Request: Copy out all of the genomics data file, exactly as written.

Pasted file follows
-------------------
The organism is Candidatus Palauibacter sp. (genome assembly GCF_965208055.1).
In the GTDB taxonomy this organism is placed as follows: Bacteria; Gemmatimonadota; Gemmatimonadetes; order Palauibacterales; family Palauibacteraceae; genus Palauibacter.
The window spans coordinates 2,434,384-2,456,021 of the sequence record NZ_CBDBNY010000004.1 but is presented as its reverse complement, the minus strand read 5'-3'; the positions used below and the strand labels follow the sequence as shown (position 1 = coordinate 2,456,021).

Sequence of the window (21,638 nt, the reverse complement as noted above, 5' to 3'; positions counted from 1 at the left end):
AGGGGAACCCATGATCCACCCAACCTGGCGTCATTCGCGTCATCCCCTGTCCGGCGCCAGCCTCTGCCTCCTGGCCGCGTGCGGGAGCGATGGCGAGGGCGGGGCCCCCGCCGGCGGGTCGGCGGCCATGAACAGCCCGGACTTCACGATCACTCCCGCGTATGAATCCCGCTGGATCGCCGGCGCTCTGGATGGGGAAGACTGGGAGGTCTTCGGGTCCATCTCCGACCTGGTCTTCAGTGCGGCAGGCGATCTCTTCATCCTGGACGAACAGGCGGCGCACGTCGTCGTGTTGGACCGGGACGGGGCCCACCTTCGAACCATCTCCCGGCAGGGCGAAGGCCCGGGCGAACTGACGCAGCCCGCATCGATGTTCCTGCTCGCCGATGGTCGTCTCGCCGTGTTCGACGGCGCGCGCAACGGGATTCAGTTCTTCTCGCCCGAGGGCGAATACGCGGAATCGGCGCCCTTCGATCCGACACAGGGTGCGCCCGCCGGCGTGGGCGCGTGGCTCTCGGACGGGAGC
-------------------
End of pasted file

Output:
The organism is Candidatus Palauibacter sp. (genome assembly GCF_965208055.1).
In the GTDB taxonomy this organism is placed as follows: Bacteria; Gemmatimonadota; Gemmatimonadetes; order Palauibacterales; family Palauibacteraceae; genus Palauibacter.
The window spans coordinates 2,434,384-2,456,021 of the sequence record NZ_CBDBNY010000004.1 but is presented as its reverse complement, the minus strand read 5'-3'; the positions used below and the strand labels follow the sequence as shown (position 1 = coordinate 2,456,021).

Sequence of the window (21,638 nt, the reverse complement as noted above, 5' to 3'; positions counted from 1 at the left end):
AGGGGAACCCATGATCCACCCAACCTGGCGTCATTCGCGTCATCCCCTGTCCGGCGCCAGCCTCTGCCTCCTGGCCGCGTGCGGGAGCGATGGCGAGGGCGGGGCCCCCGCCGGCGGGTCGGCGGCCATGAACAGCCCGGACTTCACGATCACTCCCGCGTATGAATCCCGCTGGATCGCCGGCGCTCTGGATGGGGAAGACTGGGAGGTCTTCGGGTCCATCTCCGACCTGGTCTTCAGTGCGGCAGGCGATCTCTTCATCCTGGACGAACAGGCGGCGCACGTCGTCGTGTTGGACCGGGACGGGGCCCACCTTCGAACCATCTCCCGGCAGGGCGAAGGCCCGGGCGAACTGACGCAGCCCGCATCGATGTTCCTGCTCGCCGATGGTCGTCTCGCCGTGTTCGACGGCGCGCGCAACGGGATTCAGTTCTTCTCGCCCGAGGGCGAATACGCGGAATCGGCGCCCTTCGATCCGACACAGGGTGCGCCCGCCGGCGTGGGCGCGTGGCTCTCGGACGGGAGC